Storage developer Carlos Pratt is a busy man, having recently left his job at IBM to work at a stealth-mode cloud startup, but his passion is words—Pratt in his spare time leads a team producing the Storage Networking Industry Association’s ever-changing dictionary.
The dictionary team published its 18th edition online in September 2017 and in print last month. This year’s digital version is 330 pages and adds definitions for many aspects of non-volatile memory, which is a modern twist on an old idea of designing computers around RAM instead of conventional drives (even if they’re solid-state).
Additions for next year should start to become clear around February or March, when the team begins debating dictionary term entries submitted online, Pratt explained. The last few years saw dramatically increased involvement from people in the networking industry and from other trade associations, he said, hinting of growth beyond purely storage terms.
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Pratt, based around Tucson, AZ, said his interest in documenting storage-talk began when he represented IBM to SNIA’s Green Storage Initiative several years ago. “We had to come up with a lot of new definitions because the work there was emphatic about being the counterpart for the industry to the EPA’s Energy Star,” he explained. “I made the mistake of not taking a step back when everyone else did.”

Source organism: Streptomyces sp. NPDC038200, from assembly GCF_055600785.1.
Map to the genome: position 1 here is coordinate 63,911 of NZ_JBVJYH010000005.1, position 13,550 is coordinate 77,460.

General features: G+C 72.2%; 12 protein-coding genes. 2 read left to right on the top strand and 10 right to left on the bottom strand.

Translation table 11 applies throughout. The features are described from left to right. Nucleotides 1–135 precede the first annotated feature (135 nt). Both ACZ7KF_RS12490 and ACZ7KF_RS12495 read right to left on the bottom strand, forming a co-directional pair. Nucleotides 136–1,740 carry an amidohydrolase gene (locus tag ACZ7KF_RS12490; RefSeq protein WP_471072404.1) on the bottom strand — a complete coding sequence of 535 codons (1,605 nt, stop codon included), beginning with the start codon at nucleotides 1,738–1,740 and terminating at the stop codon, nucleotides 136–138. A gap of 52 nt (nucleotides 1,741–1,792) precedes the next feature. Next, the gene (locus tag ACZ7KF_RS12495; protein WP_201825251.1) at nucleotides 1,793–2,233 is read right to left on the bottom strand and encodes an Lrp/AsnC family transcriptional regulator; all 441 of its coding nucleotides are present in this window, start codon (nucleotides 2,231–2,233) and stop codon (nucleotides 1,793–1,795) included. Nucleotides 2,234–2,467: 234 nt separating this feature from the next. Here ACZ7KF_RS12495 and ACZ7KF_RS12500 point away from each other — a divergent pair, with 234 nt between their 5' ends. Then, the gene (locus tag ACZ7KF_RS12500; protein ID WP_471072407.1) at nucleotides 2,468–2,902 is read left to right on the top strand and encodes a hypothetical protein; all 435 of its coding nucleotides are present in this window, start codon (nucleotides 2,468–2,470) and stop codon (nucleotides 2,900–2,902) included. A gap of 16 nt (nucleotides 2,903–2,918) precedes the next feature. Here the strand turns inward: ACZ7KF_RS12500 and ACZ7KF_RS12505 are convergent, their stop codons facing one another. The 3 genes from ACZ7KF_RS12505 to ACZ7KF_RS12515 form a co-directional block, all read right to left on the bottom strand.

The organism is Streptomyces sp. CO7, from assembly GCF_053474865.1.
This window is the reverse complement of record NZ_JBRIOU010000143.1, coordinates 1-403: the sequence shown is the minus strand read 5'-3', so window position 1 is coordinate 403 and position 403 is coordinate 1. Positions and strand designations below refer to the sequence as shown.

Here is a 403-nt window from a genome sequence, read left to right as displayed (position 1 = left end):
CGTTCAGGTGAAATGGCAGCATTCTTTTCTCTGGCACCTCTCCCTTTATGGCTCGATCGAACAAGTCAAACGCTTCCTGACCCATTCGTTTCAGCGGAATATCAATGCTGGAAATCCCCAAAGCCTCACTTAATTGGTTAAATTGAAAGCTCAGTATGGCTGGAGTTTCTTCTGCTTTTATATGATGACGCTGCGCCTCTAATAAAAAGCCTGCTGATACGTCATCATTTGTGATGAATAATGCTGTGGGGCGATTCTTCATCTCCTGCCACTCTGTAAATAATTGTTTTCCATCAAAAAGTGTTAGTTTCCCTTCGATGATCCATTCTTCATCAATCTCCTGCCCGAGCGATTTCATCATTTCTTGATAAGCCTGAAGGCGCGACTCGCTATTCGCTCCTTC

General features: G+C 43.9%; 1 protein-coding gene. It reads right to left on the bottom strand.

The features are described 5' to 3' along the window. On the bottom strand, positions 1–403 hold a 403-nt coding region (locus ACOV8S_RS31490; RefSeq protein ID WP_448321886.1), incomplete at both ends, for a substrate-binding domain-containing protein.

But he developed a devotion for the job. Pratt led the team on a major dictionary refresh in 2015, removing terms once ubiquitous such as floppy disk. He predicts that RAID will eventually be deleted as new forms of data protection such as mirroring become dominant. At one point someone realized the entire dictionary team had for many years overlooked an entry for ‘bit,’ which they promptly corrected, Pratt said. Now, he noted, “As long as there are binary computers, there will be bits.”
Pratt said they won’t make that same mistake by 2020 when presumably there will be new entries for quantum computing and its basic building block of the qubit. Currently the Q definitions are tied for the least quantity, with only quality of service, quiesce, quiescent state, and quota. J-words juxtapose the Qs with Java, JBOD, Jini, and jitter. (Why there’s no entry for the flash version of JBOD is unclear, Joe.)
He acknowledged that you practically need a dictionary to understand some of the technical terms. When asked about a plain-English version for storage industry newcomers and non-technical workers such as marketing and sales staff, Pratt said he’d ask the SNIA technical council if they are interested in developing that.
Also conspicuously missing from the dictionary is a changelog fully documenting what’s new and what’s been removed. Something you definitely won’t find are made-up marketing words, as Pratt said his team is careful to avoid definitions that appear to subjectively favor certain products. He’d veto any such marketing-hype definitions and said he hopes SNIA higher-ups would support that choice.
But inconspicuously lurking are Easter eggs, a term every old-school programmer knows as industry shorthand for a hidden joke. See an example in the digital edition’s entry for refreshment: “A type of migration where the contents of some media are copied onto newer media of the same type,” but also, “A synonym for beer.”
Evan Koblentz began covering enterprise IT news during the dot-com boom times of the late 1990s. He recently published a book, “Abacus to smartphone: The evolution of mobile and portable computers”. He is director of Vintage Computer Federation, a 501(c)3 non-profit and can often be found running marathons or having deep conversations with Floppy Disk Cat.